Gone are the days, when the Detroit Motor Show or the LA Auto Show had exclusive rights to present the newest vehicles. Let us look at a second example - General Motors: celebrating the premiere of the electric Silverado, just a three-hour flight from their headquarters is a new and bold move. The GM pickup has been number two in US statistics for many years, now it’s release as part of GM’s mobility revolution happens right in the desert, in Sin City as the Americans call it.

And BMW had a real success presenting a car that changes body color at the touch of a button. For this purpose, the iX Flow study is covered with a special film that BMW developed together with specialists from E Ink. These guys normally manufacture displays for e-readers, among other things.

The color change in the BMW is controlled by applying an electrical charge, organising several million microcapsules with negative (white) or positive (black) charges to change on the surface coating. Do we really need that? Well here is a question, but when in Vegas, reality never really impresses.

The BMW iX Flow featuring E Ink © BMW.com

Just for the sake of the argument: Such change in colour allows the modification of the appearance of the vehicle to suit the driver's aesthetic preferences, environmental conditions, or even functional requirements. Forgive me, but the colour changes remind me of the constant bling-bling here in Vegas: from hotels to gambling palaces, the massive advertisements on display as much as the jewellery around the neck of its visitors. Do we need that too? Well…

Back to mobility innovation here in Vegas: While Sony showed a first electric prototype already in 2020, they came back this year with an improved version. The Japanese company presents the Vision-S 02, the new seven-seater electric SUV. However, more importantly, in addition to the Vision-S 02 SUV, which is basically the raised version of the Vision-S sedan, Sony made a major statement here in Vegas. It is the formation by the Japanese company of a new company called ‘Sony Mobility’ through which Sony will explore the entry into the world of electric vehicles starting as early as spring 2022. This is when Consumer Electronics goes Mobility - there couldn’t be a better space for such an announcement than CES 2022.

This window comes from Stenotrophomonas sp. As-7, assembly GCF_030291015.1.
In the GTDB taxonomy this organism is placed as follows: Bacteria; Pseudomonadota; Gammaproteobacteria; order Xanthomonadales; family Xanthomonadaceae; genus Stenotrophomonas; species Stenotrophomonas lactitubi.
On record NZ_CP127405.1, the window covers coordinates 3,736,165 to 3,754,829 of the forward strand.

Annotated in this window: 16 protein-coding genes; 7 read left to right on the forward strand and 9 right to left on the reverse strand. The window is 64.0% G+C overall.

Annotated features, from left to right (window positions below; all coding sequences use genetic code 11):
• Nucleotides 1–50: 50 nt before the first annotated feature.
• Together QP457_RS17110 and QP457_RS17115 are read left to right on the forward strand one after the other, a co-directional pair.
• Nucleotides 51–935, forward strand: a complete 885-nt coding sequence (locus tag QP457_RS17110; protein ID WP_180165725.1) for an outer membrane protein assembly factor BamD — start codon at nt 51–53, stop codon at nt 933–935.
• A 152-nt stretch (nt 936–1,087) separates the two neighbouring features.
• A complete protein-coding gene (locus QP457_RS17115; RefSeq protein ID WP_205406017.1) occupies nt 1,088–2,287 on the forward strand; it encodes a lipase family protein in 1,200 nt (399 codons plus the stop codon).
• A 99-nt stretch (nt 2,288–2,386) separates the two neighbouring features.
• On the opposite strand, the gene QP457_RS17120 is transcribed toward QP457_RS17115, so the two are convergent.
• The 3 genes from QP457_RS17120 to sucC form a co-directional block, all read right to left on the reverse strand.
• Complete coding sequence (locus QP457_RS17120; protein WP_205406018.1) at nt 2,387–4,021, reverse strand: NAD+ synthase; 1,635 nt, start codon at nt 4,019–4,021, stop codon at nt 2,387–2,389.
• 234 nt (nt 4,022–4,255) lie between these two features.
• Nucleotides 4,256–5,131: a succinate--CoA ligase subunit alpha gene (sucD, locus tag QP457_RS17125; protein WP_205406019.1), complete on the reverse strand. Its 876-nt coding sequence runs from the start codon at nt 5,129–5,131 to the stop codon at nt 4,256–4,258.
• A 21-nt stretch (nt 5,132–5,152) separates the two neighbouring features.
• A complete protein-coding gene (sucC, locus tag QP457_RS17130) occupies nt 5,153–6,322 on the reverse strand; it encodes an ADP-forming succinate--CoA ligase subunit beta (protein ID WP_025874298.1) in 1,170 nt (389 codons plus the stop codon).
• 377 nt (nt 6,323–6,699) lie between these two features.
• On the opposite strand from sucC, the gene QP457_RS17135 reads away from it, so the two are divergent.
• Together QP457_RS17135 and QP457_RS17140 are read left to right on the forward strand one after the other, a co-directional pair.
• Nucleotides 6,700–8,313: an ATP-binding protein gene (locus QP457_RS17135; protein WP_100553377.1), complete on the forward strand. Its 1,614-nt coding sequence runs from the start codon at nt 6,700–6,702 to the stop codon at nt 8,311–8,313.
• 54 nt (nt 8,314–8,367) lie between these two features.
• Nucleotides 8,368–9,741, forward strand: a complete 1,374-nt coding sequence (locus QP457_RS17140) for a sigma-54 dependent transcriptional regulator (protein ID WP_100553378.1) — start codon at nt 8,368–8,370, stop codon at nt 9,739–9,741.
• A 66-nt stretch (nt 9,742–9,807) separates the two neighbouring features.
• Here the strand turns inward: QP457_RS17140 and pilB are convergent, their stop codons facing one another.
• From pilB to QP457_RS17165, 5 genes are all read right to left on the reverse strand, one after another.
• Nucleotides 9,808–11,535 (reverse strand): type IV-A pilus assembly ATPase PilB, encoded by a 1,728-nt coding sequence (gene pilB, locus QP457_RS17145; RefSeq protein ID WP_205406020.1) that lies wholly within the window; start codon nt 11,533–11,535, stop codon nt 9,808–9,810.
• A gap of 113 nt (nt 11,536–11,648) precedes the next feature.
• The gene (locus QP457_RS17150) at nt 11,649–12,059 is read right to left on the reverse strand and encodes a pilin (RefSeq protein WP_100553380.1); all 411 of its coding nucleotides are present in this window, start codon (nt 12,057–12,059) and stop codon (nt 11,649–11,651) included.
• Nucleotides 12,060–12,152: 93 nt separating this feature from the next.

Other players were focusing on their transition from former ICE automotive manufacturer to a mobility player with a completely new ecosystem. Pininfarina showed a concept smart device designed by TOGG Design Team in collaboration with Pininfarina. “That’s why it’s more than a car. It’s an entire mobility ecosystem that integrates the benefits of electric, autonomous and connected technologies, designed to be intelligent, user-centric and even empathetic to users.”

Hyundai presented amongst others a more classical concept at CES. The Koreans brought the study of a largely autonomous electric SUV called "Seven", whose interior is designed like a posh lounge. It is said to be on the road with Level 4 of a self-driving car and allows the driver to hand over responsibility to the electronics, turn around with the seat, sleep or read the newspaper.

The Hyundai Seven as teased at the 2022 CES in Las Vegas © Hyundai.com

CES 2022 in Las Vegas - despite all the challenges that omicron has brought to the world - has proven to be a viable place for mobility innovation to rise and shine. Mobility innovation needs a stage and global visibility. The Consumer Electronics Show has shown again, how useful it's setup can be to display these mobility innovations.